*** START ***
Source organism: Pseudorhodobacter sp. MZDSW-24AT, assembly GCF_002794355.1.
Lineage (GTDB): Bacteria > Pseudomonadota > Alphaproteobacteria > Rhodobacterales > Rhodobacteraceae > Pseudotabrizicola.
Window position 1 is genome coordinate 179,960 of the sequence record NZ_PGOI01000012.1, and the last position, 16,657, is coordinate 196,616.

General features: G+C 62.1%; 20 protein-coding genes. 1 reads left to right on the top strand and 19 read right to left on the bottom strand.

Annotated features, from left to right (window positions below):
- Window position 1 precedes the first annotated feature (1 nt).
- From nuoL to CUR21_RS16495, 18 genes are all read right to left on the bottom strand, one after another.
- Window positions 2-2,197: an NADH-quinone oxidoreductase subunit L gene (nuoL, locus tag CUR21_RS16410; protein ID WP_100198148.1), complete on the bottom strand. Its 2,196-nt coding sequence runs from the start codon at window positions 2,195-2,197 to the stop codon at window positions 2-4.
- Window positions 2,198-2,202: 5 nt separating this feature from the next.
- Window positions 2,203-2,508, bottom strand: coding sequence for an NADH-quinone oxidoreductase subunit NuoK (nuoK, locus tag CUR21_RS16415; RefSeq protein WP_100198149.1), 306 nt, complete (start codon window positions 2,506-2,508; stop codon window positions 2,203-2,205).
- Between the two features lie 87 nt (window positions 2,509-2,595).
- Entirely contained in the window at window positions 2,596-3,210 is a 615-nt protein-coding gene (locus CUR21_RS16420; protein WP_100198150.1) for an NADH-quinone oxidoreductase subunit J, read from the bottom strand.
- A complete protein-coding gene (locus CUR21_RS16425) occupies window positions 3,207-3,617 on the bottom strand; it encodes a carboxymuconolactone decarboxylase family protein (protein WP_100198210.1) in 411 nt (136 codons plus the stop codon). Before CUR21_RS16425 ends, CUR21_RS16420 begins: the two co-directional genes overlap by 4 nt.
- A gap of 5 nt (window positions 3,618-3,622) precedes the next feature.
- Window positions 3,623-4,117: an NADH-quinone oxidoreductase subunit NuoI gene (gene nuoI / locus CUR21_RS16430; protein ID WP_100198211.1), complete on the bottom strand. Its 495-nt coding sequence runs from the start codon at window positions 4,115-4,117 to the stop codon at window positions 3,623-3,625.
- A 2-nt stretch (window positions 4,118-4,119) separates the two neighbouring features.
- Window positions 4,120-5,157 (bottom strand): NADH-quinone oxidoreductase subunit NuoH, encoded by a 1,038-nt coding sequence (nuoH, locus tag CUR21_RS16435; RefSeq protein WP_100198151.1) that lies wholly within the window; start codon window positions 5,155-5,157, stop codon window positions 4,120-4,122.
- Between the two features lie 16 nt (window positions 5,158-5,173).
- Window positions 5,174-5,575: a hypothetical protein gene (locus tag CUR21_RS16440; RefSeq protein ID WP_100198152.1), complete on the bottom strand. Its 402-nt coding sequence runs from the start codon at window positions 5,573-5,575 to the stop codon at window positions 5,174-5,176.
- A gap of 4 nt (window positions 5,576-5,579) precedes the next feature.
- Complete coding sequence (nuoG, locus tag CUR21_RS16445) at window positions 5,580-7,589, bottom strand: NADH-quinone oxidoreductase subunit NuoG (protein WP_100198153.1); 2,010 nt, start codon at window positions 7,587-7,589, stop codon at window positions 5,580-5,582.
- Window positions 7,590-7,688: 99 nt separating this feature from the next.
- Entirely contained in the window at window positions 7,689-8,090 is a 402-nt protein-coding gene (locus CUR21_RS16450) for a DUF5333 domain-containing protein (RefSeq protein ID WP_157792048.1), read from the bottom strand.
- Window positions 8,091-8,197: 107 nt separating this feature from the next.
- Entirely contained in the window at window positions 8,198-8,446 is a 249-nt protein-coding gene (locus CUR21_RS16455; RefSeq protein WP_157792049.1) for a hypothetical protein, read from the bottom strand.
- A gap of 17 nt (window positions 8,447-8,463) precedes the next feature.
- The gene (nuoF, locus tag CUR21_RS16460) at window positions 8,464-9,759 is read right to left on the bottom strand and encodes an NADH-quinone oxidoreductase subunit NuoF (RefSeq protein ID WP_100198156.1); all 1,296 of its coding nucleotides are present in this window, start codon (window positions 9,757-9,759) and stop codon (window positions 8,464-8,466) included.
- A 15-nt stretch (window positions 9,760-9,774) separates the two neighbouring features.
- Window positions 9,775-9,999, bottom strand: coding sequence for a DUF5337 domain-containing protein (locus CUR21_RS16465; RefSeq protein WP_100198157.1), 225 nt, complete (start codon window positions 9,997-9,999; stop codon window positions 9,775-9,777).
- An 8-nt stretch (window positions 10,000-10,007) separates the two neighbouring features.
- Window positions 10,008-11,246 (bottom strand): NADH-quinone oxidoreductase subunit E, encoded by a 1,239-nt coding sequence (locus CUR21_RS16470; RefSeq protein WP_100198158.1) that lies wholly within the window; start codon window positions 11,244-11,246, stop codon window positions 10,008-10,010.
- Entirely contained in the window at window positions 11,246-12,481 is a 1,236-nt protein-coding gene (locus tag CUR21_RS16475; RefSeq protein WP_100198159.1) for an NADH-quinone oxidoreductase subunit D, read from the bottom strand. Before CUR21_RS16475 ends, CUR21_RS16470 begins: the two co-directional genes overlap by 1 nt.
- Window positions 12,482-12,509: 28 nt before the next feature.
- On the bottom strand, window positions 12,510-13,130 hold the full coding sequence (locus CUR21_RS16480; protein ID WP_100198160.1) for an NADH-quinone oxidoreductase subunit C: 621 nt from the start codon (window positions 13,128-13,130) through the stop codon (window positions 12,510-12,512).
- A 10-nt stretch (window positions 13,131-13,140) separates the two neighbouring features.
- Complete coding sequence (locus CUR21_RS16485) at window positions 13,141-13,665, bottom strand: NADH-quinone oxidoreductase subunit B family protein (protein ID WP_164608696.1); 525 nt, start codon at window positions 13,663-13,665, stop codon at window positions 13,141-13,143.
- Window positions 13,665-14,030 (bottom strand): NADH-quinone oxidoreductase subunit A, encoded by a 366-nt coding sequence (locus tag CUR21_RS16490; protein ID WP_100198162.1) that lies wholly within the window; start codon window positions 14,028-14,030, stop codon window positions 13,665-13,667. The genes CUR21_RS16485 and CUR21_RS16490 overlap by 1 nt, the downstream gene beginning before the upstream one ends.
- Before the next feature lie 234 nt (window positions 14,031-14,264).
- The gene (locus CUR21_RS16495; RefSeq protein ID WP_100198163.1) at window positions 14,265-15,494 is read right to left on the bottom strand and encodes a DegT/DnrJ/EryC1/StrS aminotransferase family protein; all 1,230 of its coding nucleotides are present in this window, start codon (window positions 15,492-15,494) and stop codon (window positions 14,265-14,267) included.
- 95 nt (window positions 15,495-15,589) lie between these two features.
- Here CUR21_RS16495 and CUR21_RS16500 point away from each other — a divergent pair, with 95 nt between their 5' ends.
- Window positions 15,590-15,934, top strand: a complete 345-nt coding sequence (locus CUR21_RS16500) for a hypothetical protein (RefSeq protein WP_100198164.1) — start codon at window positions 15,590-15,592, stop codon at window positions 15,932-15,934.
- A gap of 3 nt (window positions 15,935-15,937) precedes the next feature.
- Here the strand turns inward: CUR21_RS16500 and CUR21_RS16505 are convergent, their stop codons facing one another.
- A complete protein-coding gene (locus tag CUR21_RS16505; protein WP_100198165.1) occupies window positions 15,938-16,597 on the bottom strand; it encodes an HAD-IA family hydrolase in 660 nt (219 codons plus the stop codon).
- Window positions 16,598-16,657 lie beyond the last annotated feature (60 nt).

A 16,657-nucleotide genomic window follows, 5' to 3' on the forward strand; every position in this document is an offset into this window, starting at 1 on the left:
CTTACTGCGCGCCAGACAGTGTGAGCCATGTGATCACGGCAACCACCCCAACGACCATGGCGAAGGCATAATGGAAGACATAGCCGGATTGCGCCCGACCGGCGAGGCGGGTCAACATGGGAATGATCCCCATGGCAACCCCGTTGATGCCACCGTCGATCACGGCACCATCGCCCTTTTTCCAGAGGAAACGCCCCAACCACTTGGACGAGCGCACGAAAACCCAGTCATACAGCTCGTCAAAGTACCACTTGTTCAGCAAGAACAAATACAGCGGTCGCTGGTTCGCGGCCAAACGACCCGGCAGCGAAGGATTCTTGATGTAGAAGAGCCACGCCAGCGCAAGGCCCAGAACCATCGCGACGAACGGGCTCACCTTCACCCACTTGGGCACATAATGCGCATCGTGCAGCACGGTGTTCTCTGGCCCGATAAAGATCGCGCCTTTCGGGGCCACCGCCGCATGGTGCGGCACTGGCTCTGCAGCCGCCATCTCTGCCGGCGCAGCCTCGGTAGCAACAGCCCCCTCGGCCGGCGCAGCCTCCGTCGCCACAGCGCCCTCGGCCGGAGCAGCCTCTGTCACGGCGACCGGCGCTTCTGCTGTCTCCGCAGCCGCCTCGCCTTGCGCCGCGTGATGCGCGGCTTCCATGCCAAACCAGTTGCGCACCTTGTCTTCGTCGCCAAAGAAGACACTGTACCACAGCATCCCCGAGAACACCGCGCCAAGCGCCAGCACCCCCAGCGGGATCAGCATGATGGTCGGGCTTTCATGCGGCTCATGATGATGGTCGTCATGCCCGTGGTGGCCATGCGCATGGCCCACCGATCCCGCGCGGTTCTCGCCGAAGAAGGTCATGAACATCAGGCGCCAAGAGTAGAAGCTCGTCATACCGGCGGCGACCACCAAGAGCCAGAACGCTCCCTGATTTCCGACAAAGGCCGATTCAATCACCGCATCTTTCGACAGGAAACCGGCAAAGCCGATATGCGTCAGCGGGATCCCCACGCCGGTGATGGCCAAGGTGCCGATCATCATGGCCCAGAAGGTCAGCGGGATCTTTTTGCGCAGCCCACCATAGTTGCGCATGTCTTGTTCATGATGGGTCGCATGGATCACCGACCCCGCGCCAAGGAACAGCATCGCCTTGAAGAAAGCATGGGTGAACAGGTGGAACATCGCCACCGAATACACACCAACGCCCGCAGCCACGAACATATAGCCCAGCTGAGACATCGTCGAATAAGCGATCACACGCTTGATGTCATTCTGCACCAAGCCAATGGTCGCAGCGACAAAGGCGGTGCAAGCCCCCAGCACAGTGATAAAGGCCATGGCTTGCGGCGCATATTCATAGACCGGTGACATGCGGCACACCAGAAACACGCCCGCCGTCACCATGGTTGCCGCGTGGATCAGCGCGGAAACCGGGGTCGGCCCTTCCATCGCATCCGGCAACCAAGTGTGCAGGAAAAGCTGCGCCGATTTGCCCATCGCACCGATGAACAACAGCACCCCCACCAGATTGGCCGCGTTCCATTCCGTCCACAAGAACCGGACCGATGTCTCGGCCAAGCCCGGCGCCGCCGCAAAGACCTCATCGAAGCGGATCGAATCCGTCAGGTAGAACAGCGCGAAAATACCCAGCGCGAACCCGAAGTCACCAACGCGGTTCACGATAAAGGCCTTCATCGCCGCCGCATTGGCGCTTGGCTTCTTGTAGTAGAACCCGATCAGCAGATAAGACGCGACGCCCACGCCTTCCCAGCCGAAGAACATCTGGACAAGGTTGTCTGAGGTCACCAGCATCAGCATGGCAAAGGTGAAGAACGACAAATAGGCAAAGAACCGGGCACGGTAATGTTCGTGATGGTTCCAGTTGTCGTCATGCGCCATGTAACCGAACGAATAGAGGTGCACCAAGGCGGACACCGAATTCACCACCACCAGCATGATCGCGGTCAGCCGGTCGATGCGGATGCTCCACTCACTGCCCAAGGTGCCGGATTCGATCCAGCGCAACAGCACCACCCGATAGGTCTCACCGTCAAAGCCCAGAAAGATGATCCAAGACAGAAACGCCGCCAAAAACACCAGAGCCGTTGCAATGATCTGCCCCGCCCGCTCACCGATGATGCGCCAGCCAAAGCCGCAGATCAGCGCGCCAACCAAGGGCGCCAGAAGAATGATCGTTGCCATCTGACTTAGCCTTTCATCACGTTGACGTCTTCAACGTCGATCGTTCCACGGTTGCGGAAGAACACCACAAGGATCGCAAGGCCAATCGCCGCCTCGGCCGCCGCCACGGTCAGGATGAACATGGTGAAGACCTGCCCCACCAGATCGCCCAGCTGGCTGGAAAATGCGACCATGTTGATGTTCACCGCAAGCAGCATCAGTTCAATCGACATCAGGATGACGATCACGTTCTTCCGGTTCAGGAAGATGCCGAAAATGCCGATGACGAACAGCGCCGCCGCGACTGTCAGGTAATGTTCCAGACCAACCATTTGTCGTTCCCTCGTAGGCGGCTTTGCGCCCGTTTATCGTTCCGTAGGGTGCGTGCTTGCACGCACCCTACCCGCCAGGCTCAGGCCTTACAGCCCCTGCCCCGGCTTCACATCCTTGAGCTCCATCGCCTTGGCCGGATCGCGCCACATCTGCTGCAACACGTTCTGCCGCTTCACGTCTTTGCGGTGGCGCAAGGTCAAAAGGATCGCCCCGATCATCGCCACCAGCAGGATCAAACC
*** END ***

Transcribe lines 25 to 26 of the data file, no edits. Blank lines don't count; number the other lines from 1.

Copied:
- Entirely contained in the window at window positions 8,198-8,446 is a 249-nt protein-coding gene (locus CUR21_RS16455; RefSeq protein WP_157792049.1) for a hypothetical protein, read from the bottom strand.
- A gap of 17 nt (window positions 8,447-8,463) precedes the next feature.